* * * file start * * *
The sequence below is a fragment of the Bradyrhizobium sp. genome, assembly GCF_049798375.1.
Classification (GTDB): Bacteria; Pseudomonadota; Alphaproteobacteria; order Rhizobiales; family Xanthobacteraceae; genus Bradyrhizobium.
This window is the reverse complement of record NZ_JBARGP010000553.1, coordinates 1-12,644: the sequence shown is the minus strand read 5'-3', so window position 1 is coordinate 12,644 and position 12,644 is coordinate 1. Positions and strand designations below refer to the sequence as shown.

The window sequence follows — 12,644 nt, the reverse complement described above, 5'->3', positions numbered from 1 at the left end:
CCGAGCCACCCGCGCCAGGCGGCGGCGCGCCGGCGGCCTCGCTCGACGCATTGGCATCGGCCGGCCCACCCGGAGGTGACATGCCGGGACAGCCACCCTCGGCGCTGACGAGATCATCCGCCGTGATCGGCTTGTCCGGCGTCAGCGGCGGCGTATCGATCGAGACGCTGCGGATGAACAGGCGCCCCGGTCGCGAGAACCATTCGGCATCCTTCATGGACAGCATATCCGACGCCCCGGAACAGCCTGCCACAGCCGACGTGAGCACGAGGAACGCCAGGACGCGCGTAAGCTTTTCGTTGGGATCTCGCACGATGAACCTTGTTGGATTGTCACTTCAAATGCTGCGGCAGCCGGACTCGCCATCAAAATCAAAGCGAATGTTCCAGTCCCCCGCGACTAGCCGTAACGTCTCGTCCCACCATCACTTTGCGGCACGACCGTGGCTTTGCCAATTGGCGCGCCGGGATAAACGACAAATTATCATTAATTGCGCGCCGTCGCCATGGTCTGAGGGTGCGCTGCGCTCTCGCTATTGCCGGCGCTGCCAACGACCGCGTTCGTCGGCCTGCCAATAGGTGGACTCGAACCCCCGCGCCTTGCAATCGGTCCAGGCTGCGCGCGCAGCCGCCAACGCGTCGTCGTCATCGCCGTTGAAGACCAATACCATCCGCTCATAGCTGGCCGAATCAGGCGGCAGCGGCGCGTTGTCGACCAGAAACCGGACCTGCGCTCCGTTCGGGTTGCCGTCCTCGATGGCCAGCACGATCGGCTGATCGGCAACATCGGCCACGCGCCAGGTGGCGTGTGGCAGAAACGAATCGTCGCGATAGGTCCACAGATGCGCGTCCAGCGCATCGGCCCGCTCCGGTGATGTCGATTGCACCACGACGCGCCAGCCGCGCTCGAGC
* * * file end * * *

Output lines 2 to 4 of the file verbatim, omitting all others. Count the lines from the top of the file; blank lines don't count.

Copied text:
Classification (GTDB): Bacteria; Pseudomonadota; Alphaproteobacteria; order Rhizobiales; family Xanthobacteraceae; genus Bradyrhizobium.
This window is the reverse complement of record NZ_JBARGP010000553.1, coordinates 1-12,644: the sequence shown is the minus strand read 5'-3', so window position 1 is coordinate 12,644 and position 12,644 is coordinate 1. Positions and strand designations below refer to the sequence as shown.

The window sequence follows — 12,644 nt, the reverse complement described above, 5'->3', positions numbered from 1 at the left end: